Weather-wise we had perfect weather. Crystal clear azure skies with an almost Arctic wind which kept the temperatures down. Which was perfect for visiting the Antinori vineyard, where we had a tour of the vineyard that ended with a wine tasting (hic) and lunch overlooking the spectacular vineyard. The place is enormous – Antinori is Italy’s largest wine producer with over 140 labels. It really is a big business – expensive videos screened theatre-style – although still family run. A stark comparison to the small, also family run Zenato vineyard near Verona. Both were thoroughly enjoyable days drinking Italian wines in the Italian countryside.

62 degree egg

Tagliatelle

Coffee mascarpone

And what is Italy in autumn without the white truffle?? After getting lost before finding out the restaurant was tucked away inside a hotel we found Savini Tartufi where we basically had white truffles shaved over all three courses. First was a 62 degree cooked egg, second was over a simple tagliatelle and finally dessert was over an airy mascarpone cream which was divine.

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Gaia – one the best Italian in Singapore

Antipasta – stracciatella with vine ripened tomatoes and San Daniele ham

Who can resist the wonderful simplicity and generosity of Italian cuisine ? Luckily there are a few great Italian restaurants in Singapore where you can go for a great meal – Valentinos, No Menu, Bistecca, Il Lido – just to name a few.

We discovered a great new Italian restaurant – Gaia at the Goodwood Park Hotel. It doesn’t have the home-grown family-run charm of Valentinos or No Menu, but this slick restaurant has knocked the crown off those both for me for the best Italian in Singapore.

The menu screams of the freshest and best ingredients and I started with an antipasta plate of proscuitto ham from San Daniele – slightly less salty and more sweet than Parma ham, stracciatella – cheese made of torn pieces of mozzarella and cream and used as stuffing for burrata and the most amazing vine-ripened tomatoes. Ham, cheese and tomato. Perfect combination and elevated to the next level using three simple ingredients to which the response to each mouthful was “oh. my. god.”

Mushroom consommé palate cleanser

After they cleared our starters, we were served a palate cleanser. I was thinking sorbet, fruit, a shot of calvados, and they pour us a small cup of what I thought was tea, but ended up being a mushroom consommé. Odd, yet a perfect palate cleanser – clean and refreshing that tasted amazing in your mouth and no aftertaste.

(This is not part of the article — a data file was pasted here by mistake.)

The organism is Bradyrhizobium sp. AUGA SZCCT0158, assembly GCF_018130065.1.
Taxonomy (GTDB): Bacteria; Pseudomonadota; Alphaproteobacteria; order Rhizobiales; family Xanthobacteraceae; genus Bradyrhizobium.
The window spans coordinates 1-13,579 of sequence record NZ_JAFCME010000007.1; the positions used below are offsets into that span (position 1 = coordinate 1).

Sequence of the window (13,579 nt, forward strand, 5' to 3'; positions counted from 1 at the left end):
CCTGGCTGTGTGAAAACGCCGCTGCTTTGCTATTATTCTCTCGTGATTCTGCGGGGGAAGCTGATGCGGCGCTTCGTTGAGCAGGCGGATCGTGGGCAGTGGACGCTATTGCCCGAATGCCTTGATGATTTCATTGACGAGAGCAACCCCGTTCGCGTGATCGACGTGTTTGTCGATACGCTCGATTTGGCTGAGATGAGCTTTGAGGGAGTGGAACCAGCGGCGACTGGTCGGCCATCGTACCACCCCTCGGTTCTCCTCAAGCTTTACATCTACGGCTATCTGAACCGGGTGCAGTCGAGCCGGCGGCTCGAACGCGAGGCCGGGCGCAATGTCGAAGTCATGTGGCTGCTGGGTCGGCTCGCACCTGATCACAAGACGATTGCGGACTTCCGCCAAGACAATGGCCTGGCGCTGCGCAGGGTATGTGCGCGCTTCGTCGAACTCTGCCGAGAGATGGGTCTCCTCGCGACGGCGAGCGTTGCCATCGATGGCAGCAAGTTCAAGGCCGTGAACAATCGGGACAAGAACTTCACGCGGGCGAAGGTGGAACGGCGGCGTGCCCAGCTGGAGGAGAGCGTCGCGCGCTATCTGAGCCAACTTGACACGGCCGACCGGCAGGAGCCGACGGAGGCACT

It sure worked for me to prepare myself for the next dish, especially as I had ordered off the special truffle menu – handmade pasta with shaved black truffles. I mean, how can anyone go past that ?

Handmade pasta with black truffles

The pasta was cooked perfectly al dente – a little thicker than normal but clearly made without the use of a pasta machine, with just the right amount of thinly shaved black truffles draped over the warm pasta, filling the air around me with that wonderful, heady aroma of truffles.

Dessert was the flan di cioccolato – described as an “oven baked chocolate cake with a liquid heart”. The fondant had that gooey runny chocolate centre, with the richness of the chocolate balanced with a light vanilla sauce and fresh berries.

Seriously good stuff. Any other suggestions for great Italian in Singapore ?

Gaia Ristorante and Bar
Goodwood Park Hotel
22 Scotts Road, Singapore
Tel: 6735 9937

Open:
Lunch – 12pm – 2.30pm (Sun – Fri)
Dinner – 6.30pm – 11pm (Mon – Sun)


Casa Tartufo

Tajarin – Piedmont-style thin egg noodles with fresh winter black truffles

Any restaurant that features truffles is a winner in my eyes, and we had a chance to sample some of Casa Tartufo’s signature dishes during Restaurant Week. As you walk into the restaurant, you are enveloped by the scent of truffles – always a good thing.